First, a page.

A Dark Brown Dog by Steven Crane

May 15, 2017
By ryanhu GOLD, West Windsor, New Jersey
ryanhu GOLD, West Windsor, New Jersey
18 articles 0 photos 0 comments

Favorite Quote:
Don't cry that it's over, because it happened.

In A Dark Brown Dog, by Steven Crane, a stray, dark brown dog attempts to befriend a child on the street, who eventually takes him in and lives with the child until the dog meets an untimely fate. Although the short story is quite complex and has multiple possible interpretations, one of the most significant interpretations is the comparison of the story to slavery or prejudice. The whole story was an enormous collection of metaphors and symbolism that connected each character to a group of people related to slavery.

All throughout the short story, the author repeats the term “dark brown dog”, when “a small dog” or simply “dog” would’ve sufficed. This emphasizes the adjectives “dark” and “brown”, and one solution comes to mind that fits the description and the context: being a slave. This is also the title of the short story, so it shows how the plot will revolve around this “dog”. However, this “dark brown dog” isn’t just a slave, but is a recently freed slave. This can be inferred towards the beginning of the story, where it says that “a short rope was dragging from his neck” , which symbolizes that the slave was freed. In addition, the author included the fact that the dog occasionally stumbled on the rope, a detail that wasn’t entirely necessary, which shows how the dog wasn’t yet accustomed to being free, and therefore symbolizes a newly freed slave.


In contrast to the dark brown dog, the child most likely represents the new generation of people after slaves were freed. This is because the child seemed curious about the dog, and attempted to have “an interview” with him. Despite the fact that they were quite friendly to one another, the child still displayed authority, having struck the dog for becoming to excited. This would make sense if the child was a new generation white child and the dog a former slave, since it would explain why the child wanted to play with the dog (generally new people attempt to befriend one another before anything). The repeated beatings show how the child still believes they are superior to the dog, even though they become friends. This happened in the late 1800s and early 1900s after the Civil War, since white and black children still played, but not equally.


When the dog became apart of the family, the father and the rest of the family repeatedly beat or tried to beat the dog whenever possible, even if it was without good reason. This would show how the rest of the family symbolizes the white population that still resents African Americans, since they used to torture or even lynch black people back then. Throughout the dog’s stay with the family, the dog learns to accept the child’s beatings because the child took care of him and served as his guardian from the other members of the family. This demonstrates how the child or the new generation doesn’t quite understand why they treat African Americans unfairly, but is instead taught to do it. Although the dog seems to be fairing fine despite the repeated beatings, the events soon come to a climax when the father comes home drunk and throws the dog out the window for “fun”, killing him. This tragedy represents the climax of lynching, where white mobs used to attack innocent blacks and hang them for no good reason. Even though the child is sad, he is unable to do anything about it because the father provides for him, the same way the white population provides for the country.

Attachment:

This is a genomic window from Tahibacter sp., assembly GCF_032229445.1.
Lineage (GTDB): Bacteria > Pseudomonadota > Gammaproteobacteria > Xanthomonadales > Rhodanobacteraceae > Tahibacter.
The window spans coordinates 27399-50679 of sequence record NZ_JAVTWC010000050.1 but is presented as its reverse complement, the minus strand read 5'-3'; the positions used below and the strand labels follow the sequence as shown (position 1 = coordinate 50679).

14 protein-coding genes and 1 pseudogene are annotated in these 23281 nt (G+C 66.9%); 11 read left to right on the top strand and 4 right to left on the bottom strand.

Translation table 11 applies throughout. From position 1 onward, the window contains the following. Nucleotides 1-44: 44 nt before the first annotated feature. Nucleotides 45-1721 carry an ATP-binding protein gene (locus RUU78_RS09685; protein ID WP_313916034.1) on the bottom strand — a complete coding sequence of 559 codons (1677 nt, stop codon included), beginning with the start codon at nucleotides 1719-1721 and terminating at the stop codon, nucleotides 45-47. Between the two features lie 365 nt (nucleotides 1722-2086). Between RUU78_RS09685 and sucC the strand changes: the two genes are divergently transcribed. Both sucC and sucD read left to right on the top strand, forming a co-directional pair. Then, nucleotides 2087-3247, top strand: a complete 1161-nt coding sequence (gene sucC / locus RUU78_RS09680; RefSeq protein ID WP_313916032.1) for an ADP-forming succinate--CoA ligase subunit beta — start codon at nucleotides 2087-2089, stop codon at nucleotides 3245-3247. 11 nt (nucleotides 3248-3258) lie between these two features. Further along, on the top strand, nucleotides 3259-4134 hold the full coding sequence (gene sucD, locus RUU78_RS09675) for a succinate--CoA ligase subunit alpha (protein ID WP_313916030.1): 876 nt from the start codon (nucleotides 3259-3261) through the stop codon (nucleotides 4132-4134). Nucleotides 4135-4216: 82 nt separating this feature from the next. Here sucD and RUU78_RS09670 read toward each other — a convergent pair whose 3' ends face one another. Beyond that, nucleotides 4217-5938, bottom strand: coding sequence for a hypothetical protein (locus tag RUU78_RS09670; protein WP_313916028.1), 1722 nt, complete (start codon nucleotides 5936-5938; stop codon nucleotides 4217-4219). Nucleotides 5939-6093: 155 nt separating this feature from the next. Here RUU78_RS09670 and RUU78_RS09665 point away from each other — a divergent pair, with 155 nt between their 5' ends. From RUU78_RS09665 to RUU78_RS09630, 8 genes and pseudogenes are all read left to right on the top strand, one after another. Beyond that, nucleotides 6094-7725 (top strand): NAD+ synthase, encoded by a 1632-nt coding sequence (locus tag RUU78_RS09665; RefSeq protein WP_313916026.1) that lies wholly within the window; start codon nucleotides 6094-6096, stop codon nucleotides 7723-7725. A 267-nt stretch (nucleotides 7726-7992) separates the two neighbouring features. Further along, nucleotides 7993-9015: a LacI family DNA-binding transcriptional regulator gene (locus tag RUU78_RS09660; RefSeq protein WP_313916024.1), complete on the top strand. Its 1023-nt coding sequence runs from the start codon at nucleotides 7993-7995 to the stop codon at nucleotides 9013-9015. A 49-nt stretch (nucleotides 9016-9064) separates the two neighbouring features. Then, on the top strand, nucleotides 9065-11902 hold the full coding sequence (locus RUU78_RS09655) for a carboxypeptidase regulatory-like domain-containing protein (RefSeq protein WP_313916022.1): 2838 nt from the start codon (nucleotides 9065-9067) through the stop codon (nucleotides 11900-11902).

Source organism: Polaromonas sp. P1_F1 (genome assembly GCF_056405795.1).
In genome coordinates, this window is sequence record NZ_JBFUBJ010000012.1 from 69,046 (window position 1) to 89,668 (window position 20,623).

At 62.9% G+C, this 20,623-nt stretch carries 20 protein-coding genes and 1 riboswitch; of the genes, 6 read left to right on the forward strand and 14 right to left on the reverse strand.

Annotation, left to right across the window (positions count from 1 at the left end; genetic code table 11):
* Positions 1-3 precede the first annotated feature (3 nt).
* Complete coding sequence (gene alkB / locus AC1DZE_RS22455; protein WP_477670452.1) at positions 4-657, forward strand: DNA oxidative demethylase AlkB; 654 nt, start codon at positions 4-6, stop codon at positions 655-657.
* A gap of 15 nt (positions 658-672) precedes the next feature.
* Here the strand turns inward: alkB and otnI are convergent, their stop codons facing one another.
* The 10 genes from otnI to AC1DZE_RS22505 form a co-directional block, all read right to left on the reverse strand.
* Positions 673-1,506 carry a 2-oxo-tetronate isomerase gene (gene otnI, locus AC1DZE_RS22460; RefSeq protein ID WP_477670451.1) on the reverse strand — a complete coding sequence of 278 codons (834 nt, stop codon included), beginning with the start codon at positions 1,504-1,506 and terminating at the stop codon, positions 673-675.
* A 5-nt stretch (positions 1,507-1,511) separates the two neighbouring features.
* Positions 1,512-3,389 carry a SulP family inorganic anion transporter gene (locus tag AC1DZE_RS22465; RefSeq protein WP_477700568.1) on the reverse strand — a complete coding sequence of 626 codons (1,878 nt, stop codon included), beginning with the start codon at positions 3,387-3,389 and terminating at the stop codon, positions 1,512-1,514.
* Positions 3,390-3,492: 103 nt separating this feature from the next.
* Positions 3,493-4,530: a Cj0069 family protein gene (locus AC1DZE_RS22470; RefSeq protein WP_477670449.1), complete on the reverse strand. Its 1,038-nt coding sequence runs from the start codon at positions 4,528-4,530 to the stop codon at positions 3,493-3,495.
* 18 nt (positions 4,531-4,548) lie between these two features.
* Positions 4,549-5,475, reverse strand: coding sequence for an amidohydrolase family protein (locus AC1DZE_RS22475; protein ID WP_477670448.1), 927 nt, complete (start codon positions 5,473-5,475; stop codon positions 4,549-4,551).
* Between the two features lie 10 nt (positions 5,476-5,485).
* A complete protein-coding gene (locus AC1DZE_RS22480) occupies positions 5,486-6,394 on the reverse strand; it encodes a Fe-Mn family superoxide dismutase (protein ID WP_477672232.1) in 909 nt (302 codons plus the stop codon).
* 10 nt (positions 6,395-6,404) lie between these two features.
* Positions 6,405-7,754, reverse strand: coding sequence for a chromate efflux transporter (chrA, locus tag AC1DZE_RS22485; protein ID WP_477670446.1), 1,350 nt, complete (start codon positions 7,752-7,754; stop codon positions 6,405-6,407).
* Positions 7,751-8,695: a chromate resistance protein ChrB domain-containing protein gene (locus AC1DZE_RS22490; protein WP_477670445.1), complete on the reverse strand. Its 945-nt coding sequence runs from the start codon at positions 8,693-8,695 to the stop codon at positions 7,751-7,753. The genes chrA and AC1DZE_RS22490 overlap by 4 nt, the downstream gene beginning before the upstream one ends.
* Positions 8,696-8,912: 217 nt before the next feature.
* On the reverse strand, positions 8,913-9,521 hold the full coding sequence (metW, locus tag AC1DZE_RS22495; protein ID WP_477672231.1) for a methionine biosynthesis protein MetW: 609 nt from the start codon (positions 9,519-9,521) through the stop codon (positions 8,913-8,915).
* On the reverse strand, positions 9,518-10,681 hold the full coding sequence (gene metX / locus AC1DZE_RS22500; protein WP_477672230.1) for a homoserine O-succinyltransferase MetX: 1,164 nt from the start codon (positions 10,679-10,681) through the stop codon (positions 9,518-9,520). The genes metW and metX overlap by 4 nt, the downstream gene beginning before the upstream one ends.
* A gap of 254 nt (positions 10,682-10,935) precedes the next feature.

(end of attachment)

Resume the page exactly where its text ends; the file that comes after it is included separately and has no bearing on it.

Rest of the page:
In this short story, many instances of repeated terms and details demonstrate the symbolism the story provides for slavery and prejudice. Through all these things, the overall message the author Steven Crane wanted to get across was the unfairness of prejudice. He builds the father as a character of cruelty and unpredictability, comparing him to white people back when racism existed. The story tried to open people’s hearts to the horrors of racism, and show that prejudice is taught to future generations, not some innate belief and isn’t based on reason.

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